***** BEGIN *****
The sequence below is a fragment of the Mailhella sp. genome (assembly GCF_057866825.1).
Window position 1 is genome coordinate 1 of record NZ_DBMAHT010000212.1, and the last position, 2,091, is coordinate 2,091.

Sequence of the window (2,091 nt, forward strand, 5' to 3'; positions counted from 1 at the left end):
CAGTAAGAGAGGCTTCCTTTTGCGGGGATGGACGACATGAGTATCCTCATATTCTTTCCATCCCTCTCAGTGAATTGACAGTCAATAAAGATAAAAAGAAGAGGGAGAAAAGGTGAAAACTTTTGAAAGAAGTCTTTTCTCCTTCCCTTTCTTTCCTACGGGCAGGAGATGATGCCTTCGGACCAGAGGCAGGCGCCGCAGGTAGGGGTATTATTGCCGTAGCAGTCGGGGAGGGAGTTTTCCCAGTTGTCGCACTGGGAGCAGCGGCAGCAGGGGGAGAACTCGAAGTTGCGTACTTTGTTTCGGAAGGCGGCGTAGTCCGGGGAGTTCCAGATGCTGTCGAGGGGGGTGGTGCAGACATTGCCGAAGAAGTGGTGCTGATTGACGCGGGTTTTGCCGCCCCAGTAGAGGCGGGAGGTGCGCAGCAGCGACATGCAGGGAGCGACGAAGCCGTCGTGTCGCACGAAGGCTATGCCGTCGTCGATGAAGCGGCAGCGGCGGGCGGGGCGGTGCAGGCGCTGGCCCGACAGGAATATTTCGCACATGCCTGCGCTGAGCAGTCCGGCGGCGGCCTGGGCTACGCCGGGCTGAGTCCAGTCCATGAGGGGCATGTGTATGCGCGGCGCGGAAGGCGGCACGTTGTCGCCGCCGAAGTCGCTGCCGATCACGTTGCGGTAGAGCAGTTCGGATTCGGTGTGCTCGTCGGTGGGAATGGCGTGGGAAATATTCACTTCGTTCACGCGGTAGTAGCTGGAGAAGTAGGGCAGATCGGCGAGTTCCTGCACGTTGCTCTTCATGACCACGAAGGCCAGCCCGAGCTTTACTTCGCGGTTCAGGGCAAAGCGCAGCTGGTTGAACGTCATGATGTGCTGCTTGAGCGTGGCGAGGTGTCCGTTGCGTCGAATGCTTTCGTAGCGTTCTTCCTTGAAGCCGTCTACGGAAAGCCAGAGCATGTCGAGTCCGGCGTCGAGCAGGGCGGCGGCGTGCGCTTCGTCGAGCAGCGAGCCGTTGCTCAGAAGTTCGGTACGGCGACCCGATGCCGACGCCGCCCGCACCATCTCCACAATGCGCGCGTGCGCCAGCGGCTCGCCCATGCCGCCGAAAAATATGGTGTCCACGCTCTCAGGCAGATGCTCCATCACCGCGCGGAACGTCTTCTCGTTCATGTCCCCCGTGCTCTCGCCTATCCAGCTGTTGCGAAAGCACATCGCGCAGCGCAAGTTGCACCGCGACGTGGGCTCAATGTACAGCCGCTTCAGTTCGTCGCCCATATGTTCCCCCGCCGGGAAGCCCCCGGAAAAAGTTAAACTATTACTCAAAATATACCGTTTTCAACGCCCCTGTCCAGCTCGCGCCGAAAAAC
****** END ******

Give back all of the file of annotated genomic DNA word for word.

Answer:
The sequence below is a fragment of the Mailhella sp. genome (assembly GCF_057866825.1).
Window position 1 is genome coordinate 1 of record NZ_DBMAHT010000212.1, and the last position, 2,091, is coordinate 2,091.

Sequence of the window (2,091 nt, forward strand, 5' to 3'; positions counted from 1 at the left end):
CAGTAAGAGAGGCTTCCTTTTGCGGGGATGGACGACATGAGTATCCTCATATTCTTTCCATCCCTCTCAGTGAATTGACAGTCAATAAAGATAAAAAGAAGAGGGAGAAAAGGTGAAAACTTTTGAAAGAAGTCTTTTCTCCTTCCCTTTCTTTCCTACGGGCAGGAGATGATGCCTTCGGACCAGAGGCAGGCGCCGCAGGTAGGGGTATTATTGCCGTAGCAGTCGGGGAGGGAGTTTTCCCAGTTGTCGCACTGGGAGCAGCGGCAGCAGGGGGAGAACTCGAAGTTGCGTACTTTGTTTCGGAAGGCGGCGTAGTCCGGGGAGTTCCAGATGCTGTCGAGGGGGGTGGTGCAGACATTGCCGAAGAAGTGGTGCTGATTGACGCGGGTTTTGCCGCCCCAGTAGAGGCGGGAGGTGCGCAGCAGCGACATGCAGGGAGCGACGAAGCCGTCGTGTCGCACGAAGGCTATGCCGTCGTCGATGAAGCGGCAGCGGCGGGCGGGGCGGTGCAGGCGCTGGCCCGACAGGAATATTTCGCACATGCCTGCGCTGAGCAGTCCGGCGGCGGCCTGGGCTACGCCGGGCTGAGTCCAGTCCATGAGGGGCATGTGTATGCGCGGCGCGGAAGGCGGCACGTTGTCGCCGCCGAAGTCGCTGCCGATCACGTTGCGGTAGAGCAGTTCGGATTCGGTGTGCTCGTCGGTGGGAATGGCGTGGGAAATATTCACTTCGTTCACGCGGTAGTAGCTGGAGAAGTAGGGCAGATCGGCGAGTTCCTGCACGTTGCTCTTCATGACCACGAAGGCCAGCCCGAGCTTTACTTCGCGGTTCAGGGCAAAGCGCAGCTGGTTGAACGTCATGATGTGCTGCTTGAGCGTGGCGAGGTGTCCGTTGCGTCGAATGCTTTCGTAGCGTTCTTCCTTGAAGCCGTCTACGGAAAGCCAGAGCATGTCGAGTCCGGCGTCGAGCAGGGCGGCGGCGTGCGCTTCGTCGAGCAGCGAGCCGTTGCTCAGAAGTTCGGTACGGCGACCCGATGCCGACGCCGCCCGCACCATCTCCACAATGCGCGCGTGCGCCAGCGGCTCGCCCATGCCGCCGAAAAATATGGTGTCCACGCTCTCAGGCAGATGCTCCATCACCGCGCGGAACGTCTTCTCGTTCATGTCCCCCGTGCTCTCGCCTATCCAGCTGTTGCGAAAGCACATCGCGCAGCGCAAGTTGCACCGCGACGTGGGCTCAATGTACAGCCGCTTCAGTTCGTCGCCCATATGTTCCCCCGCCGGGAAGCCCCCGGAAAAAGTTAAACTATTACTCAAAATATACCGTTTTCAACGCCCCTGTCCAGCTCGCGCCGAAAAAC